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Are You Going to Leave a Tax Bomb for Your Kids?

tax bomb

There are many reasons why estate planning is extremely important, but one of the major ones is to maximize the amount of money you’re able to pass on to your heirs after you die. While most people understand the importance of establishing a will and trusts, many forget that they should investigate ways to minimize taxes on inherited assets.

If you pass away before organizing your assets appropriately, you might be leaving a tax bomb for your kids.

What is a tax bomb?

Essentially, a tax bomb is when you or your descendants owe a large sum of money in taxes unexpectedly. This often occurs because of a sudden increase in “income” or other taxable assets. Tax bombs can be extremely burdensome, since the amount of taxes owed could be very high and unprepared for.

Tax bombs are common in a few scenarios. For the living, a tax bomb might happen after student loan forgiveness, when the forgiven portion of the loan is considered “income” that you must pay taxes on. Another very common and not often discussed scenario is when you are passing an IRA on to beneficiaries after you die. This is one situation you want to prepare for ahead of time.

When you set up a 401(k) or IRA, you put a portion of your income into a savings account to plan for retirement. While you have to pay taxes on all of your income, your IRA lets you defer those taxes. When you pull money out of your IRA during retirement, you’ll owe taxes on it then. The mandatory withdrawal amount, called a required minimum distribution (RMD), and the taxes you owe are determined by the IRS based on your life expectancy and begin at age 70.5.

When you pass away, your IRA will still hold the money you saved (plus its growth), and it can be passed down to a beneficiary, such as your child. However, taxes will still be owed on those funds.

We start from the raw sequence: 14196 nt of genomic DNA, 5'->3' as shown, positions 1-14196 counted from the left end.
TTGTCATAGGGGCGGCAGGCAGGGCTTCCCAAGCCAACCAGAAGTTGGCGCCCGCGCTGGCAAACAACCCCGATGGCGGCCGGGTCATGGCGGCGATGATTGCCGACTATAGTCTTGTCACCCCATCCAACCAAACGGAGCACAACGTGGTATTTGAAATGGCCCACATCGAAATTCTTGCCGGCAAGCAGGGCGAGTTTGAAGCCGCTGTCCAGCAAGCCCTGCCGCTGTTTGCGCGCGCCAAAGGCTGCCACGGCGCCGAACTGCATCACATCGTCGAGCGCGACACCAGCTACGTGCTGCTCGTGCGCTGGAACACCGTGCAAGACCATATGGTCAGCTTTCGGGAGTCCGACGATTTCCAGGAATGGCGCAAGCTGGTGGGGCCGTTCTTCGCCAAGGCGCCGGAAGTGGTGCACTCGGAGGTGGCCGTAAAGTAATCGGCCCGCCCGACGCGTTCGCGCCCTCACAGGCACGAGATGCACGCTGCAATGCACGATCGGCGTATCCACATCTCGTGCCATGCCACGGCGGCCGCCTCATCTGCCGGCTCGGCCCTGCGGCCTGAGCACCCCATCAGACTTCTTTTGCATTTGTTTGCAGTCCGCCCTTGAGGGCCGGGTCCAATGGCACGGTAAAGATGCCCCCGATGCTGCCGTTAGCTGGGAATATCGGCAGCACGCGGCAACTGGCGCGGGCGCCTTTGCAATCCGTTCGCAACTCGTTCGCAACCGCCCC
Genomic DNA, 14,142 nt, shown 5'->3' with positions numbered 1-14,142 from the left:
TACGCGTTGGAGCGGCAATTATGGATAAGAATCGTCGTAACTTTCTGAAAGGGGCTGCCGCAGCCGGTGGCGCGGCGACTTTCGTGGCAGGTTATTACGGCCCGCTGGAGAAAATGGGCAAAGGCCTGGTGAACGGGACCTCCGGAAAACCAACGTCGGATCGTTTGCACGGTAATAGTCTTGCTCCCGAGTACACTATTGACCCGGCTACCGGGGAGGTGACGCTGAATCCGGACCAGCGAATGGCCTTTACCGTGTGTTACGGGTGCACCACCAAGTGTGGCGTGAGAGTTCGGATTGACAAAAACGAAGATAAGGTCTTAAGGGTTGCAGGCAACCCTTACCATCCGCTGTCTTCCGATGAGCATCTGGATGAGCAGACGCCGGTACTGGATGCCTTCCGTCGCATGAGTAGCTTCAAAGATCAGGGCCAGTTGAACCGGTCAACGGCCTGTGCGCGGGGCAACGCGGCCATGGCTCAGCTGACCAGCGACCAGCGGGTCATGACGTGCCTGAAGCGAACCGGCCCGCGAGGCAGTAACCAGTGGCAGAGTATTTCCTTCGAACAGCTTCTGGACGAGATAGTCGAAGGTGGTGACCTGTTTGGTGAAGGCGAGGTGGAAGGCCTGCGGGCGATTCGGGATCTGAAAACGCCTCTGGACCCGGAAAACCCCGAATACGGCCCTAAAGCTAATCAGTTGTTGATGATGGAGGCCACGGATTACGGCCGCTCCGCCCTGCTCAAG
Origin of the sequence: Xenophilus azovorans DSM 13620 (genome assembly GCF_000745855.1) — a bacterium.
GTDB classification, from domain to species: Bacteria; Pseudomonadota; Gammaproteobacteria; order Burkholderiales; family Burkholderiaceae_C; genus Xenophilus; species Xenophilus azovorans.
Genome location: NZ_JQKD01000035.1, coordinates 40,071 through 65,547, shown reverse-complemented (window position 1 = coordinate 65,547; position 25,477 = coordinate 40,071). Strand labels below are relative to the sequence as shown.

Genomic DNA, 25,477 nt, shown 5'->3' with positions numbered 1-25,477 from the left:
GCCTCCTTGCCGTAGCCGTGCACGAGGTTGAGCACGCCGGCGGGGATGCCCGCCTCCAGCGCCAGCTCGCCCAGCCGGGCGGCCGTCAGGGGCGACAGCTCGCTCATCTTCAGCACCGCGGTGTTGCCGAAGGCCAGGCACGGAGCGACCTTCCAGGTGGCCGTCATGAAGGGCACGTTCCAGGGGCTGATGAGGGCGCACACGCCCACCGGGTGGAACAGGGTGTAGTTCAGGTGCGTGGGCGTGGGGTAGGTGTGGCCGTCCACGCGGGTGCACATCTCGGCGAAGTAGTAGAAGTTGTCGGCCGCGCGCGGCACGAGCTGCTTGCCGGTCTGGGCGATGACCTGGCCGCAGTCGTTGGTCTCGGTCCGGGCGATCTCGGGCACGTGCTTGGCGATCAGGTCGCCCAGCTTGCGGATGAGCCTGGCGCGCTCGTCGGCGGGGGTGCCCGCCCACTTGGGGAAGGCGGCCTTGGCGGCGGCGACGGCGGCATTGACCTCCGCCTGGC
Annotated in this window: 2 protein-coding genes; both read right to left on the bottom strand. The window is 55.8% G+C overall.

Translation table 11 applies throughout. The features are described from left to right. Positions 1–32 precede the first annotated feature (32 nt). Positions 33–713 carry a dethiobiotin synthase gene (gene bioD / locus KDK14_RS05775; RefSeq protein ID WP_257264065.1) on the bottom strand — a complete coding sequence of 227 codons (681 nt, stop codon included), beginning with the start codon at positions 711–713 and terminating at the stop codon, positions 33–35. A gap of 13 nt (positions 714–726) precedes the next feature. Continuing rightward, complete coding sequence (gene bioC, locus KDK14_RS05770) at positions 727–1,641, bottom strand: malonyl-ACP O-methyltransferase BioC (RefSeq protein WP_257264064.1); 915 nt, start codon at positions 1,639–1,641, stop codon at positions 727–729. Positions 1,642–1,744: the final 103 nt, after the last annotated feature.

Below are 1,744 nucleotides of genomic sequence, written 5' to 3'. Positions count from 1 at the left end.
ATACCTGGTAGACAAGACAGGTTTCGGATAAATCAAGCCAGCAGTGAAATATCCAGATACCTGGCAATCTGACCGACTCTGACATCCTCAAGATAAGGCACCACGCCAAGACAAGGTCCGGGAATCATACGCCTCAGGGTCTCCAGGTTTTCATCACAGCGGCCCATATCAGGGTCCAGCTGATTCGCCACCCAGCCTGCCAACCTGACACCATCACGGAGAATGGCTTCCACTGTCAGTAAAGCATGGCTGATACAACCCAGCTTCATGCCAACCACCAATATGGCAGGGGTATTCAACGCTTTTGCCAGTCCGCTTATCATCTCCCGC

Thus, your kids will be responsible for paying taxes on the funds passed down to them. If they decide to withdraw that money in a lump sum or roll it into their own IRA, they will owe taxes on the entire amount upfront. This is the tax bomb. If your account is substantial, the taxes owed could significantly deplete the amount of money that is actually available to your beneficiaries.

Preventing tax bombs and maximizing inheritance

Fortunately, there is a way to prevent a tax bomb from occurring, so you can maximize the inheritance your children receive. To do this, you’ll want to work with a financial advisor to set up your IRA to become what is called a “stretch IRA.”

What this does is allows your child to take RMDs after your passing, but on a schedule based on their life expectancy, not yours—meaning RMDs and taxes will be smaller. This extends the lifespan of the IRA, allowing funds to grow even more over time and your child to pay minimal taxes on the distributions each year.

It’s very important to discuss this IRA setup with a financial advisor, as well as your children, so everyone is aware of how the inheritance will work. Your financial advisor in Los Angeles can ensure the account is set up correctly, but your children will also need to understand how to access the IRA to avoid making a costly mistake. Working with a professional will ensure that everyone is on the same page regarding your assets and how to extend their lifespans for many more years.


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